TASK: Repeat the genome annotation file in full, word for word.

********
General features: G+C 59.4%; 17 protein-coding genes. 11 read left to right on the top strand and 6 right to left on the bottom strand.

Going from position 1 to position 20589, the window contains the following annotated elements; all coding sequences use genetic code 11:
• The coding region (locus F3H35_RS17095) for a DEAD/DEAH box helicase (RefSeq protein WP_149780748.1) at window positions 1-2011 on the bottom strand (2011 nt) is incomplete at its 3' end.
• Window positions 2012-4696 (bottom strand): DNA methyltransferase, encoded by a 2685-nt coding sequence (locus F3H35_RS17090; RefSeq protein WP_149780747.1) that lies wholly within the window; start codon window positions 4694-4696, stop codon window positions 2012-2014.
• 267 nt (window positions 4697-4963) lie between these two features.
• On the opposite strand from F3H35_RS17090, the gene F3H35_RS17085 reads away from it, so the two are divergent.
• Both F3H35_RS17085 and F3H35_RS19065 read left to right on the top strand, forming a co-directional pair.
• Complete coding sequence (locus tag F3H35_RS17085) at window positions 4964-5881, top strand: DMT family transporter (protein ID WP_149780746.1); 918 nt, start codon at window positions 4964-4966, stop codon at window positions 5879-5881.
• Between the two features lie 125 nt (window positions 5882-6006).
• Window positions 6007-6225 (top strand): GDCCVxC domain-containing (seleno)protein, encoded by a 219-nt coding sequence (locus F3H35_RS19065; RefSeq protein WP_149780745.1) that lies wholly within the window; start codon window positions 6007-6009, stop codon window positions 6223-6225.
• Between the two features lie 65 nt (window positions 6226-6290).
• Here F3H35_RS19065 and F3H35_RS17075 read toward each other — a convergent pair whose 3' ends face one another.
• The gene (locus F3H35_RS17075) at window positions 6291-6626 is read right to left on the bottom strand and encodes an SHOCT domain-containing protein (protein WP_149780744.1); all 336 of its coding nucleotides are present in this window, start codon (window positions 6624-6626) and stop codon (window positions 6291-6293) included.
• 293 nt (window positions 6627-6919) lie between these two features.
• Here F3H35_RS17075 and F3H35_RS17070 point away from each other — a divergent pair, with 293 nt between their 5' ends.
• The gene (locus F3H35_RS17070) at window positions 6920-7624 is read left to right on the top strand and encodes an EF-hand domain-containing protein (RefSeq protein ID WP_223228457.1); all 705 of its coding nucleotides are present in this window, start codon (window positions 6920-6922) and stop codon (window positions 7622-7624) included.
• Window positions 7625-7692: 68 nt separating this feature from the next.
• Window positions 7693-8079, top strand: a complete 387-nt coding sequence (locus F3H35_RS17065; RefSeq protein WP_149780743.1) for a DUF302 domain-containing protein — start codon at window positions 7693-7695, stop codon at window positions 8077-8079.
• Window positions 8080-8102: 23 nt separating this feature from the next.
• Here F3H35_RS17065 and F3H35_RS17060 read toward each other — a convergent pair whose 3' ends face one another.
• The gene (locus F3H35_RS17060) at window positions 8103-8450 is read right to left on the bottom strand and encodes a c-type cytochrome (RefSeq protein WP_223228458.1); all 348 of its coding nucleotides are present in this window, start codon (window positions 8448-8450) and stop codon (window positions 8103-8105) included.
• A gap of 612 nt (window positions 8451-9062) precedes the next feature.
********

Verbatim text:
General features: G+C 59.4%; 17 protein-coding genes. 11 read left to right on the top strand and 6 right to left on the bottom strand.

Going from position 1 to position 20589, the window contains the following annotated elements; all coding sequences use genetic code 11:
• The coding region (locus F3H35_RS17095) for a DEAD/DEAH box helicase (RefSeq protein WP_149780748.1) at window positions 1-2011 on the bottom strand (2011 nt) is incomplete at its 3' end.
• Window positions 2012-4696 (bottom strand): DNA methyltransferase, encoded by a 2685-nt coding sequence (locus F3H35_RS17090; RefSeq protein WP_149780747.1) that lies wholly within the window; start codon window positions 4694-4696, stop codon window positions 2012-2014.
• 267 nt (window positions 4697-4963) lie between these two features.
• On the opposite strand from F3H35_RS17090, the gene F3H35_RS17085 reads away from it, so the two are divergent.
• Both F3H35_RS17085 and F3H35_RS19065 read left to right on the top strand, forming a co-directional pair.
• Complete coding sequence (locus tag F3H35_RS17085) at window positions 4964-5881, top strand: DMT family transporter (protein ID WP_149780746.1); 918 nt, start codon at window positions 4964-4966, stop codon at window positions 5879-5881.
• Between the two features lie 125 nt (window positions 5882-6006).
• Window positions 6007-6225 (top strand): GDCCVxC domain-containing (seleno)protein, encoded by a 219-nt coding sequence (locus F3H35_RS19065; RefSeq protein WP_149780745.1) that lies wholly within the window; start codon window positions 6007-6009, stop codon window positions 6223-6225.
• Between the two features lie 65 nt (window positions 6226-6290).
• Here F3H35_RS19065 and F3H35_RS17075 read toward each other — a convergent pair whose 3' ends face one another.
• The gene (locus F3H35_RS17075) at window positions 6291-6626 is read right to left on the bottom strand and encodes an SHOCT domain-containing protein (protein WP_149780744.1); all 336 of its coding nucleotides are present in this window, start codon (window positions 6624-6626) and stop codon (window positions 6291-6293) included.
• 293 nt (window positions 6627-6919) lie between these two features.
• Here F3H35_RS17075 and F3H35_RS17070 point away from each other — a divergent pair, with 293 nt between their 5' ends.
• The gene (locus F3H35_RS17070) at window positions 6920-7624 is read left to right on the top strand and encodes an EF-hand domain-containing protein (RefSeq protein ID WP_223228457.1); all 705 of its coding nucleotides are present in this window, start codon (window positions 6920-6922) and stop codon (window positions 7622-7624) included.
• Window positions 7625-7692: 68 nt separating this feature from the next.
• Window positions 7693-8079, top strand: a complete 387-nt coding sequence (locus F3H35_RS17065; RefSeq protein WP_149780743.1) for a DUF302 domain-containing protein — start codon at window positions 7693-7695, stop codon at window positions 8077-8079.
• Window positions 8080-8102: 23 nt separating this feature from the next.
• Here F3H35_RS17065 and F3H35_RS17060 read toward each other — a convergent pair whose 3' ends face one another.
• The gene (locus F3H35_RS17060) at window positions 8103-8450 is read right to left on the bottom strand and encodes a c-type cytochrome (RefSeq protein WP_223228458.1); all 348 of its coding nucleotides are present in this window, start codon (window positions 8448-8450) and stop codon (window positions 8103-8105) included.
• A gap of 612 nt (window positions 8451-9062) precedes the next feature.